In his first talk with reporters since City Councillor At-Large John Connolly announced that he wants his job, Mayor Thomas Menino wished his potential challenger luck while declining to say whether he’ll be running for a sixth term.
“Young man,” Menino said. “Wants to be mayor. Good luck to him.” Connolly’s wife, Meg, is a “good mother,” he added.
Reporters pressed him on when he would announce whether he’s running again. “There’s a time and place for everything and I’ll have that time and place shortly,” Menino said, adding that there was no time table.
Menino and Connolly had a phone conversation Tuesday afternoon. “I just said ‘good luck to you and let’s work together and let’s have a nice, good campaign,’” Menino said. “‘Let’s discuss the issues, the real issues, all the issues of Boston.’”
Connolly, who offered kind words for Menino in Tuesday’s media interviews before launching into a criticism of his administration’s education record, described their conversation as cordial.
“He said that he thought that we would have fun and focus on, you know, all the issues and I very much said the same thing,” Connolly said on WGBH’s “Greater Boston.”
When the host Emily Rooney pressed him on whether he had the sense Menino would be running again, Connolly said, “I don’t know. With him, you know, the conversation certainly would indicate that. But I’ll just say this: I mean, I don’t think he’s going to let us know anytime soon.”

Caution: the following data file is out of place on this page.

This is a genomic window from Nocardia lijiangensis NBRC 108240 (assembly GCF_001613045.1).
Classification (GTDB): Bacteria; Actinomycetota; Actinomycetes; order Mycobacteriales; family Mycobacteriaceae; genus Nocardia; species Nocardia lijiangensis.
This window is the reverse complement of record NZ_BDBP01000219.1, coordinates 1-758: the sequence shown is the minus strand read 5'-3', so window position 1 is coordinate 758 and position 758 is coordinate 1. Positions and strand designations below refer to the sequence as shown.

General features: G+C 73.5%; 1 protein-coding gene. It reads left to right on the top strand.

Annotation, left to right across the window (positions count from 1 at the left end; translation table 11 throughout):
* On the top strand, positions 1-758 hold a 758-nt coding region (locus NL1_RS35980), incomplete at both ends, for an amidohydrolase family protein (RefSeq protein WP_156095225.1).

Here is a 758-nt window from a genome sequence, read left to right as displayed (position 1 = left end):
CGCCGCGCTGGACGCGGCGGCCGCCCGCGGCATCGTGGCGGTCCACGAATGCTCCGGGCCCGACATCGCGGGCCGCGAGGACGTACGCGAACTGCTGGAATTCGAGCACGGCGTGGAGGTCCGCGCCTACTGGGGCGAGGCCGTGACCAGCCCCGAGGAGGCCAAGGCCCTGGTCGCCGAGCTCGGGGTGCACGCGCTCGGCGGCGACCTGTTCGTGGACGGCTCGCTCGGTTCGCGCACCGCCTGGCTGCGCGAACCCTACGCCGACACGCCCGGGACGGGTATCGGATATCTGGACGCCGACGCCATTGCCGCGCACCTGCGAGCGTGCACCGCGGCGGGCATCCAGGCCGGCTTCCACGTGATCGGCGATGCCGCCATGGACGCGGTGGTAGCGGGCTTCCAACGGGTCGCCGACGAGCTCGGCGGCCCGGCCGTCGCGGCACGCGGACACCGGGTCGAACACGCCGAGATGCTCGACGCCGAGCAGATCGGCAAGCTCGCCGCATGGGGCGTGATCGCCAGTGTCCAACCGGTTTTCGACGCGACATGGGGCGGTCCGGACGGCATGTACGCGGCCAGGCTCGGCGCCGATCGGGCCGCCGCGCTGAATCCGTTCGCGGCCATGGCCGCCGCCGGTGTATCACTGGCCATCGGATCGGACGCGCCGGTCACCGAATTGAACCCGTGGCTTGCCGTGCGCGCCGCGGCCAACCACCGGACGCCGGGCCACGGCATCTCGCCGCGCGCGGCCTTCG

Menino told reporters on Wednesday that he enjoys campaigning. “I enjoy people. I mean, that’s why I do this job,” he said. “It’s about people, about helping people, making a difference in people’s lives, that’s what I do. If he doesn’t think it’s fun, then too bad for him.”
Menino spoke with reporters before heading into grand opening of East Boston's Meridian Market Café.
Connolly, a 39-year-old former teacher who was elected to the City Council in 2007, launched his campaign outside Brighton High School yesterday and called the school “emblematic of the fallout from a deep failure of leadership that has left us with a $500 million hole on needed repairs and maintenance across our schools.”
Menino defended his education record. “Everybody outside wants to take on the schools. They’re a good target for everyone,” he said, pointing to higher graduation rates and lower drop-out rates under his administration. “We’re doing OK,” he said.
EDIT: This post was edited at 6:31 p.m. to fix a typo in the last graph.